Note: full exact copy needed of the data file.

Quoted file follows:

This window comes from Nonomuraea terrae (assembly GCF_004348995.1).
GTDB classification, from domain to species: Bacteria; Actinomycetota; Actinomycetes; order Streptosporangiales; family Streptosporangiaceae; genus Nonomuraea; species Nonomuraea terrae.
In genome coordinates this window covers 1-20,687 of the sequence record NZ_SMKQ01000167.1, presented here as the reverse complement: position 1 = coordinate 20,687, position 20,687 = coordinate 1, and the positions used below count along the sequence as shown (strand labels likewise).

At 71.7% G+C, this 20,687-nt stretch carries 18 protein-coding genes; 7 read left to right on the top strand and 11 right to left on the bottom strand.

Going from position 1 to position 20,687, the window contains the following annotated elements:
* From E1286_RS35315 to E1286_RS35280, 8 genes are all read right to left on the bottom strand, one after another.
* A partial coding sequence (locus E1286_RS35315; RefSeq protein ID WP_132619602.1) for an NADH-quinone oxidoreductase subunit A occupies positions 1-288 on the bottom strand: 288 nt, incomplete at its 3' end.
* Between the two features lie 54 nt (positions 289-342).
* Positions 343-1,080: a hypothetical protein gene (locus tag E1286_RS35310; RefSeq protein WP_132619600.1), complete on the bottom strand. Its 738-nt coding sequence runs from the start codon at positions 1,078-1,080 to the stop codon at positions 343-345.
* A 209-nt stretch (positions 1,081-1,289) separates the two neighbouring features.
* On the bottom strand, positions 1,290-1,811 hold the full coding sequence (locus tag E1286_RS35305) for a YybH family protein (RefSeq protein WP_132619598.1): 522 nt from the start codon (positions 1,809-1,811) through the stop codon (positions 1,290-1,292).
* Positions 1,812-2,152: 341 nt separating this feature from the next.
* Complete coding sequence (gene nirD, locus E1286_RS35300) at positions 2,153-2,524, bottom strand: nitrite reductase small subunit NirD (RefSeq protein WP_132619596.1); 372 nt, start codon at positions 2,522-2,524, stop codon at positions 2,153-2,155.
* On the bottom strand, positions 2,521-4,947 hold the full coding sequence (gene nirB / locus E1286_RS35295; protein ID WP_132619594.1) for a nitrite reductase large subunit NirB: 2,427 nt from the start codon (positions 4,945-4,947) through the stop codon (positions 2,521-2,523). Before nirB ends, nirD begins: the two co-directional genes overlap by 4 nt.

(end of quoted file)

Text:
This window comes from Nonomuraea terrae (assembly GCF_004348995.1).
GTDB classification, from domain to species: Bacteria; Actinomycetota; Actinomycetes; order Streptosporangiales; family Streptosporangiaceae; genus Nonomuraea; species Nonomuraea terrae.
In genome coordinates this window covers 1-20,687 of the sequence record NZ_SMKQ01000167.1, presented here as the reverse complement: position 1 = coordinate 20,687, position 20,687 = coordinate 1, and the positions used below count along the sequence as shown (strand labels likewise).

At 71.7% G+C, this 20,687-nt stretch carries 18 protein-coding genes; 7 read left to right on the top strand and 11 right to left on the bottom strand.

Going from position 1 to position 20,687, the window contains the following annotated elements:
* From E1286_RS35315 to E1286_RS35280, 8 genes are all read right to left on the bottom strand, one after another.
* A partial coding sequence (locus E1286_RS35315; RefSeq protein ID WP_132619602.1) for an NADH-quinone oxidoreductase subunit A occupies positions 1-288 on the bottom strand: 288 nt, incomplete at its 3' end.
* Between the two features lie 54 nt (positions 289-342).
* Positions 343-1,080: a hypothetical protein gene (locus tag E1286_RS35310; RefSeq protein WP_132619600.1), complete on the bottom strand. Its 738-nt coding sequence runs from the start codon at positions 1,078-1,080 to the stop codon at positions 343-345.
* A 209-nt stretch (positions 1,081-1,289) separates the two neighbouring features.
* On the bottom strand, positions 1,290-1,811 hold the full coding sequence (locus tag E1286_RS35305) for a YybH family protein (RefSeq protein WP_132619598.1): 522 nt from the start codon (positions 1,809-1,811) through the stop codon (positions 1,290-1,292).
* Positions 1,812-2,152: 341 nt separating this feature from the next.
* Complete coding sequence (gene nirD, locus E1286_RS35300) at positions 2,153-2,524, bottom strand: nitrite reductase small subunit NirD (RefSeq protein WP_132619596.1); 372 nt, start codon at positions 2,522-2,524, stop codon at positions 2,153-2,155.
* On the bottom strand, positions 2,521-4,947 hold the full coding sequence (gene nirB / locus E1286_RS35295; protein ID WP_132619594.1) for a nitrite reductase large subunit NirB: 2,427 nt from the start codon (positions 4,945-4,947) through the stop codon (positions 2,521-2,523). Before nirB ends, nirD begins: the two co-directional genes overlap by 4 nt.